Because of this, when his heart is half broken, he searches for the fishing rod and the tractor chamber and gets caught in the first puddle that crosses his path; However, to be fair, no one thinks that Omar the gravedigger is a makeshift fisherman.

—I hope the journalist will ask me about it. I will hold a banquet talk there.

Almost all dams in the country know this member of the Cuban Sport Fishermen’s Union. And if you want to give him a chord to tune, talk to him about trout. He will describe them to you in detail: whether their sides are silver, whether they have red or black spots; He will draw them for you with the brush of the exact word and with such realism that it suddenly seems as if you are looking at the painting Troutby the French Gustave Courbet.

Obviously, the journalist will not be able to boast of his wisdom to the gravedigger. Here, in the world of the living, everyone carves and carries a light, their light. And what does Ojito Linares know about fish if he has never caught a guaiacón in his life, either in Bacuino or in the Naranjo creek in La Sierpe, where he took a few baths as a boy?

Perhaps the reporter will confess to Omar, who fishes more than he talks. With a catch, it will be necessary to get him out of his mouth that he caught a six-pound trout in a competition in Minerva Dam, Villa Clara, last February. Orondo took home third prize. However, the day his wife Esther María realized his happiness came from his clothes was when he returned from that national tournament in Río Cauto, Granma. The specimen weighed eight pounds, which it took from the warm belly of the Leonero Lagoon.

This is how this gravedigger survives the test of time. One day fishing, another playing dominoes with the residents of the neighborhood and most of all among graves, corpses and the silence of the cemetery; In short, surrounded by death, the death that humiliates us, that screams at us how small life is.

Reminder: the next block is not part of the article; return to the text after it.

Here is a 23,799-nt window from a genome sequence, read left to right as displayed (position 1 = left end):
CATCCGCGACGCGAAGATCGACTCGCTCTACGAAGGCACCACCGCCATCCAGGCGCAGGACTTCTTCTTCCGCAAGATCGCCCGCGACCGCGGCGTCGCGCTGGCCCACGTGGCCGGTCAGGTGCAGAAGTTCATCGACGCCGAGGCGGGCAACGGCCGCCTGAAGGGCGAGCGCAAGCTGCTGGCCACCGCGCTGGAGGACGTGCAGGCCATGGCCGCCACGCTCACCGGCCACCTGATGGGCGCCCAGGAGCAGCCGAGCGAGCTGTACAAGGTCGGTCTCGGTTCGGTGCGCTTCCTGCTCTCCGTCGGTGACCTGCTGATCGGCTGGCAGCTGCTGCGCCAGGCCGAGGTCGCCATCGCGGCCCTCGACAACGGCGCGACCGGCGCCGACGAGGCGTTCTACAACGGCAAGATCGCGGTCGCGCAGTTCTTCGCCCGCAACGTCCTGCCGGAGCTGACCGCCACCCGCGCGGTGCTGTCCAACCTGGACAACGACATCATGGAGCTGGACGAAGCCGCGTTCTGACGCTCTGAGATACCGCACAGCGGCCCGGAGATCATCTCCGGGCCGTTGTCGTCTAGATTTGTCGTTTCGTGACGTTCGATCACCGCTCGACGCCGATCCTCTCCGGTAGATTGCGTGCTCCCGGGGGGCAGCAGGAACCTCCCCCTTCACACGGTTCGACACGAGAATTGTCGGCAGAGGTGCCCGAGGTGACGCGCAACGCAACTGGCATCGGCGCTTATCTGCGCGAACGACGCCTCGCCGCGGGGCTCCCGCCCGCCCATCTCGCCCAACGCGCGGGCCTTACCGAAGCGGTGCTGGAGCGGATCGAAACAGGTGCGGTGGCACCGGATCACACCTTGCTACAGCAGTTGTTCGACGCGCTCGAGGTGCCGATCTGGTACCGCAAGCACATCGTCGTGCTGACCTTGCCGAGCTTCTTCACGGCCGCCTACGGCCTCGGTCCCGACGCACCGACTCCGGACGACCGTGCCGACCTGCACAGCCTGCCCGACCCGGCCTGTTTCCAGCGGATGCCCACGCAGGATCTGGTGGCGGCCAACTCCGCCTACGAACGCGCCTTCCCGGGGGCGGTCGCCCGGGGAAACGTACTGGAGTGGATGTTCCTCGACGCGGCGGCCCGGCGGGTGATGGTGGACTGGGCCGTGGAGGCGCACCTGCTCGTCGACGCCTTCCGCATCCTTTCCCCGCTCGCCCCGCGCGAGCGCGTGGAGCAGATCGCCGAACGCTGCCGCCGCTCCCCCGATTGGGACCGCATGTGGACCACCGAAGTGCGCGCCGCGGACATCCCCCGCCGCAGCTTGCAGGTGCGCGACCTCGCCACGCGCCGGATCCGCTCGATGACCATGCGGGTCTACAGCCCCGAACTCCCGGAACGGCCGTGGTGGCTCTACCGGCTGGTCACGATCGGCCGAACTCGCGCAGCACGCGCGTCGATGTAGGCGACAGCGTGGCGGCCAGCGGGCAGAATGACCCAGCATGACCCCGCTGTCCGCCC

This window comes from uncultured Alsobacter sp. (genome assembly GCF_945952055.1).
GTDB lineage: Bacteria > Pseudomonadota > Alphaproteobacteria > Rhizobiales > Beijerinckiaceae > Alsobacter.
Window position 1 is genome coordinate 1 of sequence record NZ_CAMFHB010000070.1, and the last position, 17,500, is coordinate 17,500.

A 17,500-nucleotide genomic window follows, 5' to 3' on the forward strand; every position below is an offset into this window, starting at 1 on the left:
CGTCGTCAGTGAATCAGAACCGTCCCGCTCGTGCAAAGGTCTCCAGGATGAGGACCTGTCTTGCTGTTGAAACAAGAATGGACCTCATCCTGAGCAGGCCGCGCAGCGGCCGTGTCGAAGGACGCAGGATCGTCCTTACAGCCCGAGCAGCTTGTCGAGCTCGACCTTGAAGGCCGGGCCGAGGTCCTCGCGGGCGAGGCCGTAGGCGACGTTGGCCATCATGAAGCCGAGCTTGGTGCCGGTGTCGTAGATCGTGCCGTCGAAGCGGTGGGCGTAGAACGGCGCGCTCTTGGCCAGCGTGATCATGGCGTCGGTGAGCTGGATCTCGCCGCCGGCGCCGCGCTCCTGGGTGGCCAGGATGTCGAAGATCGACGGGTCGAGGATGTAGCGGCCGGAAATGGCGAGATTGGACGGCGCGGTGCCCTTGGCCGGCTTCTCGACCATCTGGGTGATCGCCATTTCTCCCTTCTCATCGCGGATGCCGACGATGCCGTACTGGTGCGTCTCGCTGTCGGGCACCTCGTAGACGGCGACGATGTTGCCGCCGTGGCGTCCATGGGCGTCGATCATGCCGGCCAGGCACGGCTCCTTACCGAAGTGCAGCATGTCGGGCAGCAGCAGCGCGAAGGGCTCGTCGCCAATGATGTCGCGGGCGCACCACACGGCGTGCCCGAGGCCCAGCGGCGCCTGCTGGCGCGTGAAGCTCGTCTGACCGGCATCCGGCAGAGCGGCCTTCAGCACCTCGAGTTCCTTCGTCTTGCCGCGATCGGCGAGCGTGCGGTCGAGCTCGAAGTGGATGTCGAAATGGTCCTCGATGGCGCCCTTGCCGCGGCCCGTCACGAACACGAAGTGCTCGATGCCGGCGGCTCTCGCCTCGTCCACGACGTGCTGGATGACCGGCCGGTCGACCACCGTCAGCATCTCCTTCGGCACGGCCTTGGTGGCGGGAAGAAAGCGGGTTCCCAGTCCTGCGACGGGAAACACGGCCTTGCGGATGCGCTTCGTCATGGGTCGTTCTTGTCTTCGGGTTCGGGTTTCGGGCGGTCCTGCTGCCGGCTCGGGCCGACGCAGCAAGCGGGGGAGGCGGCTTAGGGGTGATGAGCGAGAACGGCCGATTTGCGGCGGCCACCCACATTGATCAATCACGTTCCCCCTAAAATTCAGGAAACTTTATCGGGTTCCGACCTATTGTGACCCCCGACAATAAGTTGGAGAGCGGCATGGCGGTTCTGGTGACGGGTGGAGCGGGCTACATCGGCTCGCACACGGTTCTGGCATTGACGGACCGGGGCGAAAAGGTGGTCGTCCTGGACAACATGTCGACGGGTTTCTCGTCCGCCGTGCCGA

Few know this better than Omar. He felt it during the Covid pandemic that he fell ill with. The dead have never been so alone: ​​neither those who were buried years ago, nor those who died infected by the SARS-CoV-2 virus. Hearses did not arrive at the cemetery until after midnight; Occasionally, Omar was seen opening the door of his home in Tuinucú at 1am. Him, the bike, the sadness.

And loneliness too. Family members rarely attended these funerals from afar. There were days when the gravediggers couldn’t cope; There was no other option but to resort to a backhoe loader.

I thought nobody would stay alive.

my grave

The Gravedigger And The Sea
In This Job, Not Only The Grave Is Dug. Photo: Arelys Garcia Acosta.

On the bed, Omar with a tattered back, hard skin on his hands, parched arms and a bony body. And grandmother María Montesinos awakens the memory of her grandson.

teacher was. A teacher who not only climbed the Escambray mountains with a primer in one hand and a literacy lamp in the other. Also a teacher of life who taught him what to do today; Often there is no tomorrow.

The grandmother physically left the Spiritus cemetery shortly after he took office. He swallowed the pain and dug the small grave. Omar’s grandmother was very thin; though his heart weighed all the gold on the planet. Because of this, his grandson dropped the last flower sleeping on the coffin. A white rose.

“Come here, Omar, and how will your funeral be?” the journalist finally asked him face to face, who was no taller than six feet tall or something.

“No, no, they will not bury me.” My daughter Alejandra already knows; you will burn me

“And the ashes?”
– My grave will be the sea.

Cover photo: When the Covid pandemic hit, Omar concluded that no one would be left alive. Photo: Arelys Garcia Acosta.

World Nation News Desk
World Nation News Desk